Monsters are not the stuff of fairy tales to frighten children into staying on the straight and narrow, they exist for real; they live inside of us, waiting patiently in the deep shadow lands of the psyche for the moment to break their chains and run for freedom. Sadoc, the humble scribbler in Anthony Burgess`s moral fable, The Kingdom of the Wicked, warns the sensitive reader of the horrors he is about to reveal about ` this beautiful and damnable world,` before he leaves it forever. Burgess lays it on thick; his title deriving from what the Jews called the Roman empire, that great Whore of Babylon which made the modern world in it`s image, as our morals and outlook on the good things in life haven`t so much stepped back in time, as met the past hurtling forwards into the 21st century. The Kingdom of the Wicked shows us where the life source of the modern world originated, and how it`s worldview has drip fed it`s way into our minds and turned the western world into the New Rome. Everything we imagine which is good or bad about our times has been done to death before in that eternal, infernal city: Burgess gives us intellectually subtle, cultured and eccentric monsters such as Tiberius and Nero, like two ravenous flies feasting on the entrails of the ancient world in pursuit of their bizarre amusements. Then there is Caligula; infamous for a mind unhinged by the realization that his absolute power was without limit, and as such, declared himself a living god, impregnated his sister, and then murdered her because he was afraid that she would give birth to a greater god than himself. He shared with the Christians a belief in one god; the important difference of opinion on the matter with them was that he absolutely knew that he was that god
The Christians are the spine which supports his book, with the soul change of Saul into apostle Paul the keystone upon all which follows hinges. While on the road to Damascus, Saul mistakes an epileptic seizure as a, ` Let my people go,` word of admonishment from the Big Man upstairs for his repression of the Christians, and is the subject of an immediate religious conversion. Magic and the rational co-mingle matter-of-factly, ` And how are the doubts today?`Jesus asks Thomas in a casual aside. Early Christian history is covered with great dexterity by the nimble, and fertile imagination of Burgess, who tells us that Jesus actually survived the crucifixion, recovered, and chilled out in the cave. The Lions versus the Christians big match in the arena by torchlight – with the Christians providing the illumination for the entertainment as human candles, covered in tar and set alight, is given his full attention, as if he`s commentating on a vitally important, winner takes all sporting event. The book has a jaunty, lurid and demonic style, as it jogs along at pace; giving us facts, insights, and obtuse oddities, as we are placed in the middle of the entertainment at one of the empress Messalina`s orgies, watching her pert buttocks gyrate and go with the sexual flow of the moment. Because of Burgess`s linguistic dexterity, you never quite feel sure whether you`re at the upmarket Temple of Apollo, or a seedy downtown vaudeville theatre with peeling wallpaper and broken electric fittings. Knowing Burgess, it`s probably deliberate; because he never appears to take anything absolutely seriously, nothing is quite as it seems.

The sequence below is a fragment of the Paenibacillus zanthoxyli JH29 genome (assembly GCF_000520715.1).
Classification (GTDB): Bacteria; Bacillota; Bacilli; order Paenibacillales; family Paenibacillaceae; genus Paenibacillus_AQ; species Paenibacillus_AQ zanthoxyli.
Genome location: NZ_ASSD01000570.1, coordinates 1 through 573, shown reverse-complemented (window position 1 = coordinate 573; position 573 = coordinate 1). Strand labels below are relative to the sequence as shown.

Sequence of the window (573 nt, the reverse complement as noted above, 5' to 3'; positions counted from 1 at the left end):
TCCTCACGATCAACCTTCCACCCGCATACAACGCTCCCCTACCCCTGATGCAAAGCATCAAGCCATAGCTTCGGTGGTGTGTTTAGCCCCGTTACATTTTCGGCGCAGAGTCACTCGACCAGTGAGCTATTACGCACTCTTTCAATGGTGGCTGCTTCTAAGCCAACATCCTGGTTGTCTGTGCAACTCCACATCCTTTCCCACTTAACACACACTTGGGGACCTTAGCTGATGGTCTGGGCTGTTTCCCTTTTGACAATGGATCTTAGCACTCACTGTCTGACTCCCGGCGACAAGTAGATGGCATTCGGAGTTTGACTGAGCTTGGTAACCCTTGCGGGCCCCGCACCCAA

There are big show stoppers galore: the burning of Rome while Nero looks on, his eyes welling up with fearful tears of ecstasy, and the destruction of Jerusalem by Titus, who then proceeds to carry off the Ark of the Covenant back to his old Da, the emperor Vespasian, who then melts all the captured Jewish treasure down to pay for the construction of his `piece de resistance`…….. The coliseum. It`s not the last time a western military superpower thrusts it`s nose into Middle Eastern politics by waging war on those it considers an undesirable threat to it`s way of life: in modern times, it`s basically about oil and the settling of old scores, while for Rome it was eradicating an irritating political scab by settling old scores, and then followed by good old fashioned plunder of the local riches – instead of oil, read gold and property acquisitions. It`s just one dreadful and unsavory event after another which unfolds through the pages: people want to get away from it all to somewhere quieter , where they can chill out and recharge the batteries for a bit and top up the tan………..Nowhere better than Pompeii of course for the holiday season. Oh well, back to the grind stone. There were lots of worthy lives to reflect upon of course, but who wants to hear about how some one did a good deed, or had a cracking day at the office, and tipped a blind beggar on the way home just for the hell of feeling good about themselves? Much better to read up on how Caligula made his horse a Consul of Rome, was as mad as a hatter and had sex with his sister; or how Tiberius kept a library of porn and threw fishermen who strayed too close to his island retreat of Capri, off the cliffs to their deaths for a little light amusement; or Nero castrating his favourite young slave boy, so he could turn him into a girl and marry him. Happy days indeed. Are we really any different? Our world demands instant gratification of every conceivable kind; entertainment of the masses to keep them soporific and occupied is the main strategy of our political masters. It`s the modern Bread and Circuses, and saucy news and juicy scandals; to paraphrase The Man Who Shot Liberty Valance, no one wants to hear the facts – just the legend.